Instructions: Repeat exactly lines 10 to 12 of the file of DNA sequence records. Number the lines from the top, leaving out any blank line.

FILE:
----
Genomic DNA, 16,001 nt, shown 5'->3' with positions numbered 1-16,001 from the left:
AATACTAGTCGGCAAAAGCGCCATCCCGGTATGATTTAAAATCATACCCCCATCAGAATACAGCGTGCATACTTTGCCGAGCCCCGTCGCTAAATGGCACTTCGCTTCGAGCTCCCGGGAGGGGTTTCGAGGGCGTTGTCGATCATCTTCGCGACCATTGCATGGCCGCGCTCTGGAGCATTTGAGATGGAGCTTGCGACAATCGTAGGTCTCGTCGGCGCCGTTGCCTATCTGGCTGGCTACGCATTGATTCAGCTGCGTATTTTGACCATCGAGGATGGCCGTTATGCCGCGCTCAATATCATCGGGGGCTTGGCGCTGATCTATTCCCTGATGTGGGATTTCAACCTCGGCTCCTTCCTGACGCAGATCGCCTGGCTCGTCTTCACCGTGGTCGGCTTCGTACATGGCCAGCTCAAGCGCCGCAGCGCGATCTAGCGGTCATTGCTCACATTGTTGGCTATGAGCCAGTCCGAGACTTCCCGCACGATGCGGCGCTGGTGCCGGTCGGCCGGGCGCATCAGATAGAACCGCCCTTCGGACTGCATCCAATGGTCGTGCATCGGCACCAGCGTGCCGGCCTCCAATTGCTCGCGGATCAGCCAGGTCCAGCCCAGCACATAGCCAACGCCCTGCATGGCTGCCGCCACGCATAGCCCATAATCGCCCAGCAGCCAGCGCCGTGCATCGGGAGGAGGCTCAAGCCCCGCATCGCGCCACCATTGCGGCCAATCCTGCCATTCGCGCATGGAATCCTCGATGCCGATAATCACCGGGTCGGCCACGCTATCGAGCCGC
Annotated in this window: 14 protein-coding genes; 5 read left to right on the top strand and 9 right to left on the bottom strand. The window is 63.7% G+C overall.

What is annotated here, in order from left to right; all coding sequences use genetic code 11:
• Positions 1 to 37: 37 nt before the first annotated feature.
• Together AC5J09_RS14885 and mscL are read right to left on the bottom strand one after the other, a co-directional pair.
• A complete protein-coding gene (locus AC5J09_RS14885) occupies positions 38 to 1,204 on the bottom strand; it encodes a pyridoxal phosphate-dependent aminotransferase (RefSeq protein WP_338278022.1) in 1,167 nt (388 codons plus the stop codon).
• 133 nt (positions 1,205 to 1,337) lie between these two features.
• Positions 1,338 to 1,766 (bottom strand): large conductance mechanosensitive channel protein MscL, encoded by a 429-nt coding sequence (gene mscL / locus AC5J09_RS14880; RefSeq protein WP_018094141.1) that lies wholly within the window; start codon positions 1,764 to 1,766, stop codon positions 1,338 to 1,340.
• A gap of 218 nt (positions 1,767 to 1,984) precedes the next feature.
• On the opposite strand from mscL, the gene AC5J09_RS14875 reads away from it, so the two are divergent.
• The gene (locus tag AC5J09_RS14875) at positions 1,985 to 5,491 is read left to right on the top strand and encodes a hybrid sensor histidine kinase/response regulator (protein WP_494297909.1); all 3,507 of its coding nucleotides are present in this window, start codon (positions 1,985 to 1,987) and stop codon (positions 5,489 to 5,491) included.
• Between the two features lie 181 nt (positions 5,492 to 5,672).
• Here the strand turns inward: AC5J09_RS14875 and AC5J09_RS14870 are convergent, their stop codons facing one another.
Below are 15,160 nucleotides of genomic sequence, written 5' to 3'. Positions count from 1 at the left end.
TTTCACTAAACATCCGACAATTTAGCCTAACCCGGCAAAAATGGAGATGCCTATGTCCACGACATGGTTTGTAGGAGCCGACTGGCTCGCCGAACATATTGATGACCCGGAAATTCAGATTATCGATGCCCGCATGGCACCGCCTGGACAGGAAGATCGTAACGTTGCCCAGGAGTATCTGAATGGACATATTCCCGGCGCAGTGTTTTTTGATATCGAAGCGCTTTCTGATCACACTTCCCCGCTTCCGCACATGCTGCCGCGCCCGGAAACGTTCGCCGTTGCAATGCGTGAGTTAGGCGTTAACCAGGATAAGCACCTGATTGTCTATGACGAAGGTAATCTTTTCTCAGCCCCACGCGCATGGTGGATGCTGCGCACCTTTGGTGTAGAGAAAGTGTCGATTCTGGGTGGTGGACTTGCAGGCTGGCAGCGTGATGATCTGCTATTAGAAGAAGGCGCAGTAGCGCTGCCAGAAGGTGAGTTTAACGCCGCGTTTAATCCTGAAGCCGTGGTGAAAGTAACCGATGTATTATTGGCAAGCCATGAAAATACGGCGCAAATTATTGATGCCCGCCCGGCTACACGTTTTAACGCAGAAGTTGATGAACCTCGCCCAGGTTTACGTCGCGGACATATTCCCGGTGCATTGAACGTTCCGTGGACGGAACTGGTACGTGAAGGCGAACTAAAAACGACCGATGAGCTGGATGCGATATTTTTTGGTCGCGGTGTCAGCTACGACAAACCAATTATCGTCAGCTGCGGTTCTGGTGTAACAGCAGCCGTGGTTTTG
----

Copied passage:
• A gap of 218 nt (positions 1,767 to 1,984) precedes the next feature.
• On the opposite strand from mscL, the gene AC5J09_RS14875 reads away from it, so the two are divergent.
• The gene (locus tag AC5J09_RS14875) at positions 1,985 to 5,491 is read left to right on the top strand and encodes a hybrid sensor histidine kinase/response regulator (protein WP_494297909.1); all 3,507 of its coding nucleotides are present in this window, start codon (positions 1,985 to 1,987) and stop codon (positions 5,489 to 5,491) included.